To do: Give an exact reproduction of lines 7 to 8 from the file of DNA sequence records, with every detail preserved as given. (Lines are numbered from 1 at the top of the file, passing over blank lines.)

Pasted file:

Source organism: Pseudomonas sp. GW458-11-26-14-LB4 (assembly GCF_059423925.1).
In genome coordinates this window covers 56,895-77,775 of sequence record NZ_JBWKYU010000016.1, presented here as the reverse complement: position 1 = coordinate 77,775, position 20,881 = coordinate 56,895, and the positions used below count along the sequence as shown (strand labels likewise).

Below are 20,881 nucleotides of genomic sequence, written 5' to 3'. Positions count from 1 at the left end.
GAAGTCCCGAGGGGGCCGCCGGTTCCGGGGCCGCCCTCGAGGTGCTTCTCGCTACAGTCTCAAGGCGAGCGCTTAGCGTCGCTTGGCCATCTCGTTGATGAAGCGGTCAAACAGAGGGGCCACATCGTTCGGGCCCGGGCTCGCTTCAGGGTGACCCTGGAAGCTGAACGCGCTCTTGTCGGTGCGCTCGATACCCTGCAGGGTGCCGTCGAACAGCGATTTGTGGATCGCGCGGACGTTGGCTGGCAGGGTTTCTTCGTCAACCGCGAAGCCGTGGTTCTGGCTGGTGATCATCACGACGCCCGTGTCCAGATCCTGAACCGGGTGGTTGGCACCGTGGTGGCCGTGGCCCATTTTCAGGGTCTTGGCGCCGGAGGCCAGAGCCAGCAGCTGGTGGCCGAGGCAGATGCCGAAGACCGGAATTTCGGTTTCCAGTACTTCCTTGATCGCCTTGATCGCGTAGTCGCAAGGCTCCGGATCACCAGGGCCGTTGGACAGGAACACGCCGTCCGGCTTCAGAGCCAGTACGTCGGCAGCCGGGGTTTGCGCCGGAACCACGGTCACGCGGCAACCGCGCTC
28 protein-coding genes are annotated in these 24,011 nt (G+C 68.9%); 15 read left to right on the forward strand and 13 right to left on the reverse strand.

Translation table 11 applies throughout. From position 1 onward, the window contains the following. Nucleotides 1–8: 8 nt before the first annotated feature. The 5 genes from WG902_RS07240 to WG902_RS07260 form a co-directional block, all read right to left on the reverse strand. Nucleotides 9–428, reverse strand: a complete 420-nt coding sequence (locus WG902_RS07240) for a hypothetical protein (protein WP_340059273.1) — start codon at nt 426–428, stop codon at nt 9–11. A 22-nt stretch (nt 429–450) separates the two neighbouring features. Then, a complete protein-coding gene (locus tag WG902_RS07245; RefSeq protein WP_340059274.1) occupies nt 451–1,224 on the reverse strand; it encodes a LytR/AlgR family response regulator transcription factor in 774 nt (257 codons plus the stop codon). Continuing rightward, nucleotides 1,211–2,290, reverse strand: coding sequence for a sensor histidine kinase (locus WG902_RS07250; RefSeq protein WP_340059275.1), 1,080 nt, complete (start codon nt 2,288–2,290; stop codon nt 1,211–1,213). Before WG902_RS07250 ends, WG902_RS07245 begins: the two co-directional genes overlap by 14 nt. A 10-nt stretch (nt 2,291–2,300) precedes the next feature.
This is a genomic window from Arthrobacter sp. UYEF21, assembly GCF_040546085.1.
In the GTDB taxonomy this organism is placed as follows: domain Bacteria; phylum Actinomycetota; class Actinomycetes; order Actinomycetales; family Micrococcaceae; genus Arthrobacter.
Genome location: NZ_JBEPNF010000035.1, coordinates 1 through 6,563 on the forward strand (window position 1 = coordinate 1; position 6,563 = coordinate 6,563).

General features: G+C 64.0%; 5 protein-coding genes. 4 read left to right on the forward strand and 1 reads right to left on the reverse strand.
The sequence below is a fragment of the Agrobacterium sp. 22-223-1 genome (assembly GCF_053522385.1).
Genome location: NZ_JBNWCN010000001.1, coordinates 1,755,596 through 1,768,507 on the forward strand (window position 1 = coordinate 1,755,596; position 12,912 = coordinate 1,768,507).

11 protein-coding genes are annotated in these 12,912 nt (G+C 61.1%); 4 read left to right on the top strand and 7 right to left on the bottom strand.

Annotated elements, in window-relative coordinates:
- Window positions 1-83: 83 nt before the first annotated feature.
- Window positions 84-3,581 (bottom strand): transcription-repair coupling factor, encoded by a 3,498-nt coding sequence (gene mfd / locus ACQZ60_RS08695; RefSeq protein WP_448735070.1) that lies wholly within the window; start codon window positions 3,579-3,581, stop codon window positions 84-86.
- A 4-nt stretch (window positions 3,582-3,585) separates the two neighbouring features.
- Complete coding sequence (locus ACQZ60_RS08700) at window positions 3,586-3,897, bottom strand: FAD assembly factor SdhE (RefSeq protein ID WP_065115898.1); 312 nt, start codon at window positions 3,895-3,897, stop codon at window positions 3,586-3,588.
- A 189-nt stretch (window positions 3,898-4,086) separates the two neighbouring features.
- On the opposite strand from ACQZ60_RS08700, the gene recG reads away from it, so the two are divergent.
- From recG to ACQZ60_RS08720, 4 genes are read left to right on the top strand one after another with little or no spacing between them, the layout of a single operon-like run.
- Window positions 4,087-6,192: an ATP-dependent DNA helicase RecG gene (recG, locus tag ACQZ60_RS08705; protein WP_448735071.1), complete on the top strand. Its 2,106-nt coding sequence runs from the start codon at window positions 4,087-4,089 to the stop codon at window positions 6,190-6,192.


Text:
This is a genomic window from Arthrobacter sp. UYEF21, assembly GCF_040546085.1.
In the GTDB taxonomy this organism is placed as follows: domain Bacteria; phylum Actinomycetota; class Actinomycetes; order Actinomycetales; family Micrococcaceae; genus Arthrobacter.